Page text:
The Boy Scouts of America said Wednesday in a much awaited announcement that it needed "more time for a deliberate review" of its policy banning gay Scouts and leaders, delaying a final decision on the controversial membership guidelines.
The roughly 1,400 voting members of Boy Scouts of America's national council will take action on the resolution at the national meeting in May 2013, the organization said.
Here is the statement released by the BSA in its entirety:
For 103 years, the Boy Scouts of America has been a part of the fabric of this nation, providing its youth program of character development and values-based leadership training. In the past two weeks, Scouting has received an outpouring of feedback from the American public. It reinforces how deeply people care about Scouting and how passionate they are about the organization.
After careful consideration and extensive dialogue within the Scouting family, along with comments from those outside the organization, the volunteer officers of the Boy Scouts of America's National Executive Board concluded that due to the complexity of this issue, the organization needs time for a more deliberate review of its membership policy.
To that end, the executive board directed its committees to further engage representatives of Scouting's membership and listen to their perspectives and concerns. This will assist the officers' work on a resolution on membership standards. The approximately 1,400 voting members of the national council will take action on the resolution at the national meeting in May 2013.
With more than two-thirds of Scouting groups affiliated with religious bodies, faith in God is an important component of the private youth organization, but opinions vary among religious groups. Many of the larger more conservative churches, such as the Roman Catholic Church and the Southern Baptist Convention have spoken out against the proposed policy change. On the other hand, more liberal groups, such as the United Church of Christ, along with the leadership of the United Methodist Church and the Presbyterian Church (USA) have supported dropping the ban on gay members.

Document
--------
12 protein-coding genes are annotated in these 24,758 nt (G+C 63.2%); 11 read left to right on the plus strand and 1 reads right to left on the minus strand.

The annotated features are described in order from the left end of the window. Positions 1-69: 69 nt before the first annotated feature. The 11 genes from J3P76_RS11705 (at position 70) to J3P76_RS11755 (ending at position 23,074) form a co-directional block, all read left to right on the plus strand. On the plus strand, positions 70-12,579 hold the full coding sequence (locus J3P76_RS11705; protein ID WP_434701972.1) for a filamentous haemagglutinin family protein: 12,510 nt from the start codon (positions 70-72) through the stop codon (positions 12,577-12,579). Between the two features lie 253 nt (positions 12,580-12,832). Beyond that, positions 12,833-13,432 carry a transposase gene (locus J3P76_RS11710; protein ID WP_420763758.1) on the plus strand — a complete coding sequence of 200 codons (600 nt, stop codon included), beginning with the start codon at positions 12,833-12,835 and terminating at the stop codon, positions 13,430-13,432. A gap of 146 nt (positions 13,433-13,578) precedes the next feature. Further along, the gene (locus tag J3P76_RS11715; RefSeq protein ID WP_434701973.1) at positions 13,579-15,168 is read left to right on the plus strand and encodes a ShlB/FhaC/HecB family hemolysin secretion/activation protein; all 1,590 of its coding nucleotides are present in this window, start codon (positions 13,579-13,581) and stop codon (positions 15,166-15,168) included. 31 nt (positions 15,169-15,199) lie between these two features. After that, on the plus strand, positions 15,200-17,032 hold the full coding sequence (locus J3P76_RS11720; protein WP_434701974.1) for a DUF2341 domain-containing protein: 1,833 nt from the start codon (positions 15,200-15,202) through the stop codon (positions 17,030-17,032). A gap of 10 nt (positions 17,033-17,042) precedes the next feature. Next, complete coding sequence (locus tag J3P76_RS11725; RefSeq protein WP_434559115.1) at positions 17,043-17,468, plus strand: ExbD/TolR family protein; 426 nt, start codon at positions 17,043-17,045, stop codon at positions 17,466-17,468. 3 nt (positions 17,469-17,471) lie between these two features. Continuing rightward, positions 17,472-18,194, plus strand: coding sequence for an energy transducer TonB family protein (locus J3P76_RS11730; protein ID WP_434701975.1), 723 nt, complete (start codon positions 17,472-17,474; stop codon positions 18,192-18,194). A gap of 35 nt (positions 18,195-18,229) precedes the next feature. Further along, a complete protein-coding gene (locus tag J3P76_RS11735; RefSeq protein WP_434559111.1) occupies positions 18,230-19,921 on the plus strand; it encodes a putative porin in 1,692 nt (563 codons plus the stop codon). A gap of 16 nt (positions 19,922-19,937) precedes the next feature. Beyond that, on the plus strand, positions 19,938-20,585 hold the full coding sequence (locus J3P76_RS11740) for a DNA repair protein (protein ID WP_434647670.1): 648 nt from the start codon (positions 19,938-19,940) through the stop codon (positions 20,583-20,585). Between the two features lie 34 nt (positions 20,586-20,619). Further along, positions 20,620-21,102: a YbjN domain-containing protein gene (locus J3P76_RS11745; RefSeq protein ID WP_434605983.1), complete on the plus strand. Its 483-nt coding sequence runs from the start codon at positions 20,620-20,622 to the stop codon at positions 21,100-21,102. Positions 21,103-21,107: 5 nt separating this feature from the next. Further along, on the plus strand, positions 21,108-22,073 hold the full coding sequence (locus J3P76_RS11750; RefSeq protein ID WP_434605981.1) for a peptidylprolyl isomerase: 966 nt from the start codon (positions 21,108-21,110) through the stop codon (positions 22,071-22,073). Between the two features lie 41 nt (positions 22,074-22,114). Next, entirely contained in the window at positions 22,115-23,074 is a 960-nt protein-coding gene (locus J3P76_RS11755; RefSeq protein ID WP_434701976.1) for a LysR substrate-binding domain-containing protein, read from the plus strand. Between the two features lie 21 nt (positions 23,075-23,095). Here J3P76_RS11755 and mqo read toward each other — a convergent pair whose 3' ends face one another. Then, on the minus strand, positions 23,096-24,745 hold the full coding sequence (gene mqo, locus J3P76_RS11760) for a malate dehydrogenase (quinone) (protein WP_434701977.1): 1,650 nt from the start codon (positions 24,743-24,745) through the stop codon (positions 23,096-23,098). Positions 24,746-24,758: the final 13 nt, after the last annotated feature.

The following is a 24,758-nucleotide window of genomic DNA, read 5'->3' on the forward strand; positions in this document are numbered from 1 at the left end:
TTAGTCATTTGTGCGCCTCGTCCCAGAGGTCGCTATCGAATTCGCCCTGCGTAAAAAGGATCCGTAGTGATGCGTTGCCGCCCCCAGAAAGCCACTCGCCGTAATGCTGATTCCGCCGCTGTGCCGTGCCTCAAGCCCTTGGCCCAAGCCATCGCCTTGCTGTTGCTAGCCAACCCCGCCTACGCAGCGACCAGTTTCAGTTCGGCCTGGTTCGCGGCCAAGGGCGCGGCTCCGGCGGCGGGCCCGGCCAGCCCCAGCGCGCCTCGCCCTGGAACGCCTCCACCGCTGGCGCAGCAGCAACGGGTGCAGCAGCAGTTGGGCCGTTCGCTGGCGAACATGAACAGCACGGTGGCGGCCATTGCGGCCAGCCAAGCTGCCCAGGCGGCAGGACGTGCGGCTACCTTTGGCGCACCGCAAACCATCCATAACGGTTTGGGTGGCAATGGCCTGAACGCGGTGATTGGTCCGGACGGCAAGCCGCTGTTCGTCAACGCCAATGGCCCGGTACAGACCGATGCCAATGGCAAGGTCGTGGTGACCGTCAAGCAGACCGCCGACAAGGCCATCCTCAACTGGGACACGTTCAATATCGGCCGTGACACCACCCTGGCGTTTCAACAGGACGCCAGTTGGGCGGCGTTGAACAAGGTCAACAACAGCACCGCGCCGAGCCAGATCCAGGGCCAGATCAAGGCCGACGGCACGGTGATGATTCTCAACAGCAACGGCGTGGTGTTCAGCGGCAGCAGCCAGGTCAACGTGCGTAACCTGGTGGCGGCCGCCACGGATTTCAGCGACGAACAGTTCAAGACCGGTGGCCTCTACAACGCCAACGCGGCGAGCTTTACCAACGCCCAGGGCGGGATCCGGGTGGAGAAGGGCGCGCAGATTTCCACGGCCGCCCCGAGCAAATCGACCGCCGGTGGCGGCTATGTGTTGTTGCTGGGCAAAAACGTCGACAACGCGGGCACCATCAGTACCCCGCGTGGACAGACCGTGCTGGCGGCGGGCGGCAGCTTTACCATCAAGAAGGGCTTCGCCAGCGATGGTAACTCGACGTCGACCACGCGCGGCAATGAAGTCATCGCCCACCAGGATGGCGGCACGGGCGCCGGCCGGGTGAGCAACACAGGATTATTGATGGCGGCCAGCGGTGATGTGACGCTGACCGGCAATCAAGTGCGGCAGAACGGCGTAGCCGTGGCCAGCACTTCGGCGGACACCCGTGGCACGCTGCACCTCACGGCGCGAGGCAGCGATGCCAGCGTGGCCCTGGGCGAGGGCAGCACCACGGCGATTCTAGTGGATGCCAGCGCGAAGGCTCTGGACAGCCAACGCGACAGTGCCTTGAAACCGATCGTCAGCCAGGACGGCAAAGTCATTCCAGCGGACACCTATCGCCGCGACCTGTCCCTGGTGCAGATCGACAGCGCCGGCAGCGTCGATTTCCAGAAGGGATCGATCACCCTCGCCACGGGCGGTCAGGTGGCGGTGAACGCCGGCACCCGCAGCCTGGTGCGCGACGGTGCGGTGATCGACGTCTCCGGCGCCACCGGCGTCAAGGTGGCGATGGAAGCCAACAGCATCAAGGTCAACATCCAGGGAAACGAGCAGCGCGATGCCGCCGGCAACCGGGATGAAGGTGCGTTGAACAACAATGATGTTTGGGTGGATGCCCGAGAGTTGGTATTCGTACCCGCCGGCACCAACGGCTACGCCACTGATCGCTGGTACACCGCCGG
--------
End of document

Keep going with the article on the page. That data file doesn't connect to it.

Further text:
A conservative group, the Family Research Council and 41 other groups ran a newspaper ad on Monday asking the BSA not to change the policy, and some conservative religious groups have urged their supporters to join in prayer to ask the board not to accept gays.
"The Church is following this proposed policy change very closely," a spokesman for the church, Michael Purdy, said in an email. "We believe the BSA has acted wisely in delaying its decision until all voices can be heard on this important moral issue."
According to NBC News, Roger “Sing” Oldham, spokesman for the conservative Southern Baptist Convention Executive Committee, said the outpouring of feedback on the issue came as no surprise to him since his group felt the BSA had not allowed opponents of the change to weigh in on the proposal. Oldham said he had spoken with some troop leaders, pastors and parents -- some who said they would leave the BSA if the new policy was implemented.
He said Wednesday that his group was “very pleased” with the decision to wait and solicit input from all members of the Scouting family.
“We continue to be hopeful, perhaps a little bit more guardedly optimistic than we were before, that the Scouting leadership, having heard from the American public, is going to realize that yes, while it is a divisive issue, that the net loss of changing the policy may be far greater than the net gain of changing the policy,” he told NBC News.